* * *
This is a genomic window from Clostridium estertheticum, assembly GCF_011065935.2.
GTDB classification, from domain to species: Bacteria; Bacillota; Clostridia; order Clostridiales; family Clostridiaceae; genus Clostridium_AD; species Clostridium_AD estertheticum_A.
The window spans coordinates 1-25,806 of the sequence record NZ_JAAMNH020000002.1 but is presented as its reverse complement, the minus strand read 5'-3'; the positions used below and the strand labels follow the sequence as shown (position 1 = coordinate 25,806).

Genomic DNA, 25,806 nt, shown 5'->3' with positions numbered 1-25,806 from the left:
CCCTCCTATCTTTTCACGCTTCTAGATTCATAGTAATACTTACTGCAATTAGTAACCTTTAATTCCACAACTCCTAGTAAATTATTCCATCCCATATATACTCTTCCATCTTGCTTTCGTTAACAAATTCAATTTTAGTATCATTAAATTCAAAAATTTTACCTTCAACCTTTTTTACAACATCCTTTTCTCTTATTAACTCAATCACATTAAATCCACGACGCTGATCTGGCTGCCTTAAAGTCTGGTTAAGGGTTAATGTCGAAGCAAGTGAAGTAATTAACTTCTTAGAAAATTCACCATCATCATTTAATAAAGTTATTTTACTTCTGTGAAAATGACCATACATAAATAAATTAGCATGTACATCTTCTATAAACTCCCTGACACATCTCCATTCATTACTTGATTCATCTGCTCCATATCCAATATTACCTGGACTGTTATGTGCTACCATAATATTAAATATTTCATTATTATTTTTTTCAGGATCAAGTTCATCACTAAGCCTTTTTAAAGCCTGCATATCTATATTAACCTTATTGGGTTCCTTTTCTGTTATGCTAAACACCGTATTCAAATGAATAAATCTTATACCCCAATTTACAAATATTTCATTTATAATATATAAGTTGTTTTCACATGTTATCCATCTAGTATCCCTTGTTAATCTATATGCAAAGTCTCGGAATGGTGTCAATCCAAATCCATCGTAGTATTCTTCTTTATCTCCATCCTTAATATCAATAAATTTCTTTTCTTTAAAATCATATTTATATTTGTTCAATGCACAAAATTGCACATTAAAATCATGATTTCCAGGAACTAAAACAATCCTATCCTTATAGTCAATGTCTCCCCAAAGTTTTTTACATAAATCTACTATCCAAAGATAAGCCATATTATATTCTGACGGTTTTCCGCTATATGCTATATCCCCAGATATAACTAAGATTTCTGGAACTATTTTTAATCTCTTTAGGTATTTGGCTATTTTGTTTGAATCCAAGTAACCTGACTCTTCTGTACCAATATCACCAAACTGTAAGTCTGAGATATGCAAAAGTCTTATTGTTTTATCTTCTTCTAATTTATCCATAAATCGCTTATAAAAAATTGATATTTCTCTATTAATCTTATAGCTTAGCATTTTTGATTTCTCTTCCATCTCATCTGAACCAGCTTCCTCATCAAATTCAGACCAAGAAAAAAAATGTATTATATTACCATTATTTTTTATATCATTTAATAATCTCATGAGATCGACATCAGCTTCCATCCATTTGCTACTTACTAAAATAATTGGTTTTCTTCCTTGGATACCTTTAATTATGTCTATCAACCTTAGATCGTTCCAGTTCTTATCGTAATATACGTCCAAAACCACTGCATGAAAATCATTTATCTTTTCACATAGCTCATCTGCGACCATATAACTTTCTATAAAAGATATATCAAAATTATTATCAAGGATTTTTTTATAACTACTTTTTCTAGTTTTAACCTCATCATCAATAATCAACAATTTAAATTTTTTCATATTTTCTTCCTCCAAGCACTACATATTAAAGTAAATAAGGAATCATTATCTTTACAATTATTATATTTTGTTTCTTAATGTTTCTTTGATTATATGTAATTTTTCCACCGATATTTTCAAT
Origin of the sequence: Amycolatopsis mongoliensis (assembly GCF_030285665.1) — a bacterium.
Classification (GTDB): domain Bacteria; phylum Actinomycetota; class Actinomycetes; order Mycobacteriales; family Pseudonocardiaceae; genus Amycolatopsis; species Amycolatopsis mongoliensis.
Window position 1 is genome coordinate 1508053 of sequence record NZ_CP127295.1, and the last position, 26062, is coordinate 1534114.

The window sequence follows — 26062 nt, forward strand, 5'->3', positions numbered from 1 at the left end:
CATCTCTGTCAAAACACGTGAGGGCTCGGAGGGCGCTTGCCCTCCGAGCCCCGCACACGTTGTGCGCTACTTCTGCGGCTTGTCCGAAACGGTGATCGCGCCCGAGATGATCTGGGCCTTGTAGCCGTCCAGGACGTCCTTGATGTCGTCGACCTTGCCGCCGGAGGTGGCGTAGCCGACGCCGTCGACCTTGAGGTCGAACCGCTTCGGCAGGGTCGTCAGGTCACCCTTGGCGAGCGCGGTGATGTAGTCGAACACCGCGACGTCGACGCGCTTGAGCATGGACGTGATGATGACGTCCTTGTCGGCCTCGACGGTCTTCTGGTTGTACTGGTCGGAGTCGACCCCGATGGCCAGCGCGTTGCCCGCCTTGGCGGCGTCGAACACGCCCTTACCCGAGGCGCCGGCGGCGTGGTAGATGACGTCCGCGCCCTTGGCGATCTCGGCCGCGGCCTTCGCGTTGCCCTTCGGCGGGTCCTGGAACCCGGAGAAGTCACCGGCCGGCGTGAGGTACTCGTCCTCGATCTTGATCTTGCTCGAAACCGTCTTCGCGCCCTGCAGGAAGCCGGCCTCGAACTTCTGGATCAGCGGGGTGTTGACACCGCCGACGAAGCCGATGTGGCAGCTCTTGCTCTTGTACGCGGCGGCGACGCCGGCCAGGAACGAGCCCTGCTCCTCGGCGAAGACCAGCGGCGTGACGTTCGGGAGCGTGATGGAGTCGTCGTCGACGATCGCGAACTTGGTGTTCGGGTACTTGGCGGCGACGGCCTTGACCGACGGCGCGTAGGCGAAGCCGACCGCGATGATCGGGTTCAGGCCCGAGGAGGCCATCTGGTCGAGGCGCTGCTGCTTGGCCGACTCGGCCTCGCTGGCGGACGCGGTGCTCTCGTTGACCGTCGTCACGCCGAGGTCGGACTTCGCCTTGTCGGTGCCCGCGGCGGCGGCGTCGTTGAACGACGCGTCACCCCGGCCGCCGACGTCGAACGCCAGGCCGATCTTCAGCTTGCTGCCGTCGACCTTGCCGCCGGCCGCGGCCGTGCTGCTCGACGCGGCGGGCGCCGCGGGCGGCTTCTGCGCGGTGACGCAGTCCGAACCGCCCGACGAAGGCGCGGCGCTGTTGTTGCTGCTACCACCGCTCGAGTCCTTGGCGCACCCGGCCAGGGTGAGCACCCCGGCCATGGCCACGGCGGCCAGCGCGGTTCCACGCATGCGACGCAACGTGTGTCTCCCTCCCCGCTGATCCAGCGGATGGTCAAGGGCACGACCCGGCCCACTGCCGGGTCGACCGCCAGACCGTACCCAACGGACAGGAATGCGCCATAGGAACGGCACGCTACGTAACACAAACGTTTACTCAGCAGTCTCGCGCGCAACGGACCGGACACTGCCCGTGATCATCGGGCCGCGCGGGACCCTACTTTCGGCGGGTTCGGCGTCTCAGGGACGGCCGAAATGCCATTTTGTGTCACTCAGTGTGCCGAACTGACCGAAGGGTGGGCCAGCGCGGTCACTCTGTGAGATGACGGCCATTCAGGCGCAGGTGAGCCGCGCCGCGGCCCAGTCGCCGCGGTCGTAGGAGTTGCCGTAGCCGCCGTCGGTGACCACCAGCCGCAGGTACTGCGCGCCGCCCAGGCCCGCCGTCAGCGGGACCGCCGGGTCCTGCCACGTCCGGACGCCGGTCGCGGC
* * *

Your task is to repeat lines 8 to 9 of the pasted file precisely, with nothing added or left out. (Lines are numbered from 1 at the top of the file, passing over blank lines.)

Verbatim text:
Window position 1 is genome coordinate 1508053 of sequence record NZ_CP127295.1, and the last position, 26062, is coordinate 1534114.

The window sequence follows — 26062 nt, forward strand, 5'->3', positions numbered from 1 at the left end: